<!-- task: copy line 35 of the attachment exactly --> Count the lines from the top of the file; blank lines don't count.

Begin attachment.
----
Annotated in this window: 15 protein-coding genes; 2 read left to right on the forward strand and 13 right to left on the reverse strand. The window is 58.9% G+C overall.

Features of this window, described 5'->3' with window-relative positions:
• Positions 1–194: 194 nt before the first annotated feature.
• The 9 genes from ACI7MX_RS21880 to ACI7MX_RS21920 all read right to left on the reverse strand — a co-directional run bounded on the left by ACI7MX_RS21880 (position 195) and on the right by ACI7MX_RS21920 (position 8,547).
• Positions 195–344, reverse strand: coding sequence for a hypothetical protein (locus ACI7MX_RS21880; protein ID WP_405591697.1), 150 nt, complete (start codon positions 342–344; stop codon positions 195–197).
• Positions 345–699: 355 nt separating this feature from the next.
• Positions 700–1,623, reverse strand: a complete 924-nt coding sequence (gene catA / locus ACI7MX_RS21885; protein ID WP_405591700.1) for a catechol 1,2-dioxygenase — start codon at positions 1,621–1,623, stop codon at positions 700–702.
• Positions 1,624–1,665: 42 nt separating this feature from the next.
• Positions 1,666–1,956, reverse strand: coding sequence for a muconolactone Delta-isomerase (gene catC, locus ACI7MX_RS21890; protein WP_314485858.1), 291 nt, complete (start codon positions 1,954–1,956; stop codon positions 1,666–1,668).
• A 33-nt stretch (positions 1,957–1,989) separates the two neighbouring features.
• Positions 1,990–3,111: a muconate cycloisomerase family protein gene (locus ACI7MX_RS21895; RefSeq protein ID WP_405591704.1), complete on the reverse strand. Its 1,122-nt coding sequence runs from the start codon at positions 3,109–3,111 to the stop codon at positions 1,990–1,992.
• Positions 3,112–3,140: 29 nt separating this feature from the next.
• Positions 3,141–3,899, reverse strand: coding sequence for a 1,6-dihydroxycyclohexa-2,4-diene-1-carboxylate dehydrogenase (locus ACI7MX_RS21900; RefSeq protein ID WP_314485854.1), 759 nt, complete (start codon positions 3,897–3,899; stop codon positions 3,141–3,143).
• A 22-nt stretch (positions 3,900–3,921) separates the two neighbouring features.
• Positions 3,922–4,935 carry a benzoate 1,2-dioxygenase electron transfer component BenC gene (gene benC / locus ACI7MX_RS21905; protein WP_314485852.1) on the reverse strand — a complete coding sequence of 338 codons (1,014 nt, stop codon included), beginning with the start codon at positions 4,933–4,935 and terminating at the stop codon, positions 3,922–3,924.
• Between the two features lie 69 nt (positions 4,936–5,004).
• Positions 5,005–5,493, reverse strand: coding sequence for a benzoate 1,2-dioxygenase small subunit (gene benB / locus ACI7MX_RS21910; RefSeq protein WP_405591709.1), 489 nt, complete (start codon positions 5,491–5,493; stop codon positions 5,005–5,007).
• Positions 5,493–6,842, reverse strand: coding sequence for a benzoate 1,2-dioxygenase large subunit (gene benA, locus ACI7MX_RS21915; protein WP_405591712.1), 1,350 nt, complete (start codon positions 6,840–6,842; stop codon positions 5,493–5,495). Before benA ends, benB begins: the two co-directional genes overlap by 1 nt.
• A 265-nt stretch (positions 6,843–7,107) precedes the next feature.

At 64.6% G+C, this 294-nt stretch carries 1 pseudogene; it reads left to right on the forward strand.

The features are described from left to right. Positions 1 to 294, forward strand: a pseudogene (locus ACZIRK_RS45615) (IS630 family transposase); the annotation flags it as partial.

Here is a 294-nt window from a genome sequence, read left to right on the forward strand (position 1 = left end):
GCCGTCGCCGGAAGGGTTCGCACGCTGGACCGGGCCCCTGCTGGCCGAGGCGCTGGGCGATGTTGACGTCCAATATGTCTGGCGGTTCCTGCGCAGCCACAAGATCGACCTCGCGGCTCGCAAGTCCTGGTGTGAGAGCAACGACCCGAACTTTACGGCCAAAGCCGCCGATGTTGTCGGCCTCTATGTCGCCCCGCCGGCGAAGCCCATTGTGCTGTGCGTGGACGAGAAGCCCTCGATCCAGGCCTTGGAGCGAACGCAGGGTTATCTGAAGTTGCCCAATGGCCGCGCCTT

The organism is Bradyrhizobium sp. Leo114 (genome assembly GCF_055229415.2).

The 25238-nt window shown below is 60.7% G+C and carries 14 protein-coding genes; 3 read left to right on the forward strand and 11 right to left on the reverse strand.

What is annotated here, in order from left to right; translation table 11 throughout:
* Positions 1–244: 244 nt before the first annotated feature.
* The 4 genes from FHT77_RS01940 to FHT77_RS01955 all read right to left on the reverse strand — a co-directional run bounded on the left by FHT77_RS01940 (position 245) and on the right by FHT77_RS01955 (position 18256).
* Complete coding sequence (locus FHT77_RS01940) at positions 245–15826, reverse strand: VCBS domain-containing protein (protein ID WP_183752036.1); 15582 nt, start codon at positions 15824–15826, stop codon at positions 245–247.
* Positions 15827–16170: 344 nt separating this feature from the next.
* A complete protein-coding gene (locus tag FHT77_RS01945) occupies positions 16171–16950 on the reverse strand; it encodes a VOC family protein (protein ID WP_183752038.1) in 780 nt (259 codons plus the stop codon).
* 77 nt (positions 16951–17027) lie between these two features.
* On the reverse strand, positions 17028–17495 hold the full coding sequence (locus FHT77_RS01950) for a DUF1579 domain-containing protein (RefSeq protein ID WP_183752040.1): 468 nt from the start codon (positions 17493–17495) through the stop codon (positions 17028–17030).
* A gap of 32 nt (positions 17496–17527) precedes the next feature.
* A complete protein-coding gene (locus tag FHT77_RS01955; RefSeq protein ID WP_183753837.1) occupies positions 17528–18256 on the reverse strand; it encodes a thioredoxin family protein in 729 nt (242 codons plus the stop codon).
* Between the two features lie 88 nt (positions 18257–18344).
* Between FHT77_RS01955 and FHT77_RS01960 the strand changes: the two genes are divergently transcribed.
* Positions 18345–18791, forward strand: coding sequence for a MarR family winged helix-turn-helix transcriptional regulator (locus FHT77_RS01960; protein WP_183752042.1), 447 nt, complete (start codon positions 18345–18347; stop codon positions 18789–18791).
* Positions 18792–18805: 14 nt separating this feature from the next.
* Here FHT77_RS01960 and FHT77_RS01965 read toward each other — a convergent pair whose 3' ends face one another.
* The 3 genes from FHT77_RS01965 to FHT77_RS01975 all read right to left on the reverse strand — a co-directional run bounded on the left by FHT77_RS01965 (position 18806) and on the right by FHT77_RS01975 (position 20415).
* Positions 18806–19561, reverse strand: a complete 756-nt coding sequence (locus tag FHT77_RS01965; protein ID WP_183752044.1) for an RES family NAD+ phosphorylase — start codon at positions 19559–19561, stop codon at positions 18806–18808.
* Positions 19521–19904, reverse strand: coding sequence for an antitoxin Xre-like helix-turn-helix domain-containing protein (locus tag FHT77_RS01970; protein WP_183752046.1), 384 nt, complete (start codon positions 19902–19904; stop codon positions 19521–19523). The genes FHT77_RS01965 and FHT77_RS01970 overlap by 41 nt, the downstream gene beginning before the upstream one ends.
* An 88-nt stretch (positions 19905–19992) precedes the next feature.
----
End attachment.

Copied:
* A complete protein-coding gene (locus tag FHT77_RS01955; RefSeq protein ID WP_183753837.1) occupies positions 17528–18256 on the reverse strand; it encodes a thioredoxin family protein in 729 nt (242 codons plus the stop codon).